Red Hood Review: Speak + Buffy

By Christina Ladd on

About Christina Ladd

One of the Books & Comics editors at Geekly. She/her. Sailor Rainbow. Glitter and spite and everything bright.


Bisou is a girl who holds herself apart. She’s friendly but has no real friends, except now, perhaps, for her sweet and loving boyfriend James. She would be happy to just spend time with him and her grandmother indefinitely, but the world intrudes: a boy at her school is found dead in the woods. His neck is broken and his clothes are gone, and no one seems to know how that could have happened.

Except Bisou. Because the very same night Tucker died, she was running through the very same woods where he was found. Only she never saw Tucker. She only saw—and killed—a wolf.

Bisou soon has a lot of questions to ask herself, and a lot more to answer. Not just from the cops, but from Keisha, the editor of the school paper who wants to do a hard-hitting investigation, and from Maggie, Tucker’s ex-girlfriend who seems distraught in all the wrong ways. And then there’s her grandmother, who doesn’t ask any questions at all, but who does seem to have far more answers than she should.

Red Hood by Elana K. Arnold is Speak by Laurie Halse Anderson meets Buffy the Vampire Slayer, with both updated to fit the current state of feminism and gendered violence. It also reminded me of another Red Riding Hood retelling, The Girl in Red by Christina Henry. Both were comfortable with gore and violence, and both were fast-paced and engrossing. It’s also thematically reminiscent of The Female of the Species. If you liked any (or, hopefully, all) of those, you will definitely like Red Hood.

This is an unabashedly feminist book that wants to take on the whole world, or at least the whole world of high school. It tackles slut shaming and sexual assault, consent, abuse, romantic relationships, and female friendships. And it does so in a way that’s honest but not overwhelming, and optimistic while still being realistic. Those are some fine lines to walk, and Arnold walks them well.

I like that each girl—Bisou, Keisha, and Maggie—focus on what they can do rather than everything that’s wrong with the world. Bisou fights. Keisha writes. And Maggie leaves a dangerous situation, speaks up, and goes to the cops. All of these are what the girls are comfortable doing and also what they are uniquely empowered to do. I appreciate that no one approach is considered the “right” one: Maggie doesn’t have to learn how to stab wolves, and Bisou doesn’t have to give up stabbing wolves to write an op-ed. They don’t have to twist themselves into unnatural contortions just to fight the good fight.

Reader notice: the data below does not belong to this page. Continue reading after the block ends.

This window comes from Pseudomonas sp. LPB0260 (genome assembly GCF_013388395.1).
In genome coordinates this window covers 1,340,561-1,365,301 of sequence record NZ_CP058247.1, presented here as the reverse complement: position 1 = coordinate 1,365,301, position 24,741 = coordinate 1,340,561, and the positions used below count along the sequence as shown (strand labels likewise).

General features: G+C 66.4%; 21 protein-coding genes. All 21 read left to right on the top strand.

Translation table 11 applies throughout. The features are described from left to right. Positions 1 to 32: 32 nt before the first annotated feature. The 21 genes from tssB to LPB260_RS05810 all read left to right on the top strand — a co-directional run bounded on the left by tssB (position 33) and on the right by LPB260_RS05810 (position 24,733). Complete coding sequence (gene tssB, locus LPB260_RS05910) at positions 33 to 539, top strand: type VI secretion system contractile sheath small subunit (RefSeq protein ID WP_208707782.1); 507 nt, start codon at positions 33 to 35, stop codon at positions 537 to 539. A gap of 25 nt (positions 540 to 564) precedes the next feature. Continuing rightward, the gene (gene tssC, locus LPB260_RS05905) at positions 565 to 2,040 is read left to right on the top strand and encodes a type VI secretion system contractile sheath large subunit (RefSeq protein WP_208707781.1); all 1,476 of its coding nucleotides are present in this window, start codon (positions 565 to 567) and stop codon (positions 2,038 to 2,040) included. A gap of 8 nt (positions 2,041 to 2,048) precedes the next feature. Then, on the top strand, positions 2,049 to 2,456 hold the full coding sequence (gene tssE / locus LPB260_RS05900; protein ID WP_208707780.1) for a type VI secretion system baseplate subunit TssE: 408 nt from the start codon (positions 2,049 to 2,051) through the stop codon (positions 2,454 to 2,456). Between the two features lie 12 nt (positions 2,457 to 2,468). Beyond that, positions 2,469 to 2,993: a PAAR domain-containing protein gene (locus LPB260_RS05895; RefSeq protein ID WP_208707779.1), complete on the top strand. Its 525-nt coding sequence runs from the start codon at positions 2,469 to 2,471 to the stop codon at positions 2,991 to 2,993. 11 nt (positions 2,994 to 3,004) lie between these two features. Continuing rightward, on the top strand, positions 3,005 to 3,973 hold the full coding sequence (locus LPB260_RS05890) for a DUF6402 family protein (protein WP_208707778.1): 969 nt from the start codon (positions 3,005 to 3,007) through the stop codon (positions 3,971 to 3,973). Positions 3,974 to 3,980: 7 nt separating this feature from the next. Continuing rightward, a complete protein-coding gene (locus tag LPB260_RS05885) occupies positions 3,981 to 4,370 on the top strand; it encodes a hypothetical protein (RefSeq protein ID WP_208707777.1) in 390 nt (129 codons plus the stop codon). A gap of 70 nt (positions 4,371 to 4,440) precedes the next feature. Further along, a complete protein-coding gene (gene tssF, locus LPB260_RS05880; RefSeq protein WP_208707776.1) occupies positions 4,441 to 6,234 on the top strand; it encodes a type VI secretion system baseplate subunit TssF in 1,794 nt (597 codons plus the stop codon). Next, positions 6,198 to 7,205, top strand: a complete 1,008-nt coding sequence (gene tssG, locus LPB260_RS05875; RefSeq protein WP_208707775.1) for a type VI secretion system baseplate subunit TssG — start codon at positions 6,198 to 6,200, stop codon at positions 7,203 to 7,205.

And fight they do. With words, with knives, and with their minds, they push back against patriarchal constraints, whether they see them in others or in themselves. They change the ways that make them complicit in the oppression of other women, and they

And yet—

And yet.

As much as I like this narrative, I’m tired of it. I’m tired of the same incitement to sisterhood, the same anger, and the same story of girls having to fight off sexual assault.

Part of it isn’t on this book, it’s on the world as a whole. Schools still don’t teach sex-positive curriculums focused on consent; law enforcement still doesn’t have sufficient tools and training to deal with gendered violence; laws are still made and enforced by a system biased toward (white) men. What women—especially young women—can do is limited: write op-eds, defend other women against slander and worse, and, if necessary, keep each other’s secrets.

This book avoids the question, though, of why. Why are certain men like this? Why does Bisou have this power? Why do some girls get saved, and others just get dead? Arnold only wants to talk about the immediate problems—the boys, the wolves—but not the causes. And she doesn’t resolve the most relevant—if least dramatic, comparatively—plotline with a budding “incel” teen boy. Why are books about rape culture still about—strong women—generations of women—groups of women—always, always women?

Arnold’s other YA novel, Damsel, was equally high-minded and allegorical. I preferred that one to Red Hood because it was all allegory and fairytale. Not to say that it didn’t have a lot of real-world relevance, but the allegory didn’t have to mesh into the real world. It is very well to speak of warriors, covens, and wolves, but nothing in the real world is quite so neat. Is it enough, anymore, to talk about empowerment? I honestly don’t know. And I honestly did enjoy this book. The prose is beautiful and terrible all at once, and the narratives braid together into something much stronger even than their individual strands. But I’m left with more questions than answers.

Red Hood comes out February 25th.

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